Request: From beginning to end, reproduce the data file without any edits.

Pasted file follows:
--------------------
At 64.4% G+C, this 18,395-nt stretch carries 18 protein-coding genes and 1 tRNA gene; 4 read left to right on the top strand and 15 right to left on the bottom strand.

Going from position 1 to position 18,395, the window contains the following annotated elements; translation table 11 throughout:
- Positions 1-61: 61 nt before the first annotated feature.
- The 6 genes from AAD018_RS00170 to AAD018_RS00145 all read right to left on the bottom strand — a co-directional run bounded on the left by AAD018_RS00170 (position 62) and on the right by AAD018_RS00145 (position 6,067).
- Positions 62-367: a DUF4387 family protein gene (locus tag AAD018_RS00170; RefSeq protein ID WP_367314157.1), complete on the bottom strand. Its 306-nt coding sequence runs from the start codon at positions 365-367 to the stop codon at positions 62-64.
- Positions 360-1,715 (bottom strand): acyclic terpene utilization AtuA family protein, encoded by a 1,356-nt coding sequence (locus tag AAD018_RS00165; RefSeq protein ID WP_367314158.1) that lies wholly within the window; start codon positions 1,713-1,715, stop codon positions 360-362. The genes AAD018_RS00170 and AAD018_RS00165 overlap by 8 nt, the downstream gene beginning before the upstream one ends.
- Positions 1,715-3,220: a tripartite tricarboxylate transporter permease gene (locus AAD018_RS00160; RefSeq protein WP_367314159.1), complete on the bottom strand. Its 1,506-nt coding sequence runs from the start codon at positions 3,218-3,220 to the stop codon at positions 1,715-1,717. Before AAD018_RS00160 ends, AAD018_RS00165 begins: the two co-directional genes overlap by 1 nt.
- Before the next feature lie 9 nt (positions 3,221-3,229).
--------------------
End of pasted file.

At 64.4% G+C, this 18,395-nt stretch carries 18 protein-coding genes and 1 tRNA gene; 4 read left to right on the top strand and 15 right to left on the bottom strand.

Going from position 1 to position 18,395, the window contains the following annotated elements; translation table 11 throughout:
- Positions 1-61: 61 nt before the first annotated feature.
- The 6 genes from AAD018_RS00170 to AAD018_RS00145 all read right to left on the bottom strand — a co-directional run bounded on the left by AAD018_RS00170 (position 62) and on the right by AAD018_RS00145 (position 6,067).
- Positions 62-367: a DUF4387 family protein gene (locus tag AAD018_RS00170; RefSeq protein ID WP_367314157.1), complete on the bottom strand. Its 306-nt coding sequence runs from the start codon at positions 365-367 to the stop codon at positions 62-64.
- Positions 360-1,715 (bottom strand): acyclic terpene utilization AtuA family protein, encoded by a 1,356-nt coding sequence (locus tag AAD018_RS00165; RefSeq protein ID WP_367314158.1) that lies wholly within the window; start codon positions 1,713-1,715, stop codon positions 360-362. The genes AAD018_RS00170 and AAD018_RS00165 overlap by 8 nt, the downstream gene beginning before the upstream one ends.
- Positions 1,715-3,220: a tripartite tricarboxylate transporter permease gene (locus AAD018_RS00160; RefSeq protein WP_367314159.1), complete on the bottom strand. Its 1,506-nt coding sequence runs from the start codon at positions 3,218-3,220 to the stop codon at positions 1,715-1,717. Before AAD018_RS00160 ends, AAD018_RS00165 begins: the two co-directional genes overlap by 1 nt.
- Before the next feature lie 9 nt (positions 3,221-3,229).